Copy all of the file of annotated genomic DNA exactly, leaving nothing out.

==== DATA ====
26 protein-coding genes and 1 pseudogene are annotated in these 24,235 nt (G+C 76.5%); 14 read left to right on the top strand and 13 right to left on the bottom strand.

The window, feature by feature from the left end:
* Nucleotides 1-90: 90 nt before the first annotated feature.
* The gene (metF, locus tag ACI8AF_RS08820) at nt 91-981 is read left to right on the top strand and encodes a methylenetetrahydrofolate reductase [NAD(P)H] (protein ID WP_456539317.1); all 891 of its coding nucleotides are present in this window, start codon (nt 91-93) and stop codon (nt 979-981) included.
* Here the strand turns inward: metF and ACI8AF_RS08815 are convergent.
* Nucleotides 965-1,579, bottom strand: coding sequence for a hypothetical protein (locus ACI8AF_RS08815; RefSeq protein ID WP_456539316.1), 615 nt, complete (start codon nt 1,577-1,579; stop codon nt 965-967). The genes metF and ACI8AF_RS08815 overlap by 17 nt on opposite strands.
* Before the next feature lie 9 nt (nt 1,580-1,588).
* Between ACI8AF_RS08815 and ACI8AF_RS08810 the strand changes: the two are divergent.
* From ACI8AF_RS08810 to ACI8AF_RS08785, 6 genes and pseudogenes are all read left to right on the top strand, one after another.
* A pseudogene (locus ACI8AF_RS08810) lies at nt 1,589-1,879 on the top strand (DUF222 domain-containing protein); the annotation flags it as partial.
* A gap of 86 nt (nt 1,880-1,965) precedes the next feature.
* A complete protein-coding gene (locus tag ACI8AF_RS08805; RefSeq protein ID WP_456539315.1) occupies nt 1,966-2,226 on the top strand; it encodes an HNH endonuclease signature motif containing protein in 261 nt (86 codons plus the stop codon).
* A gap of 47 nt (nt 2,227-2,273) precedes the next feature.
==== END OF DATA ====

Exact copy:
26 protein-coding genes and 1 pseudogene are annotated in these 24,235 nt (G+C 76.5%); 14 read left to right on the top strand and 13 right to left on the bottom strand.

The window, feature by feature from the left end:
* Nucleotides 1-90: 90 nt before the first annotated feature.
* The gene (metF, locus tag ACI8AF_RS08820) at nt 91-981 is read left to right on the top strand and encodes a methylenetetrahydrofolate reductase [NAD(P)H] (protein ID WP_456539317.1); all 891 of its coding nucleotides are present in this window, start codon (nt 91-93) and stop codon (nt 979-981) included.
* Here the strand turns inward: metF and ACI8AF_RS08815 are convergent.
* Nucleotides 965-1,579, bottom strand: coding sequence for a hypothetical protein (locus ACI8AF_RS08815; RefSeq protein ID WP_456539316.1), 615 nt, complete (start codon nt 1,577-1,579; stop codon nt 965-967). The genes metF and ACI8AF_RS08815 overlap by 17 nt on opposite strands.
* Before the next feature lie 9 nt (nt 1,580-1,588).
* Between ACI8AF_RS08815 and ACI8AF_RS08810 the strand changes: the two are divergent.
* From ACI8AF_RS08810 to ACI8AF_RS08785, 6 genes and pseudogenes are all read left to right on the top strand, one after another.
* A pseudogene (locus ACI8AF_RS08810) lies at nt 1,589-1,879 on the top strand (DUF222 domain-containing protein); the annotation flags it as partial.
* A gap of 86 nt (nt 1,880-1,965) precedes the next feature.
* A complete protein-coding gene (locus tag ACI8AF_RS08805; RefSeq protein ID WP_456539315.1) occupies nt 1,966-2,226 on the top strand; it encodes an HNH endonuclease signature motif containing protein in 261 nt (86 codons plus the stop codon).
* A gap of 47 nt (nt 2,227-2,273) precedes the next feature.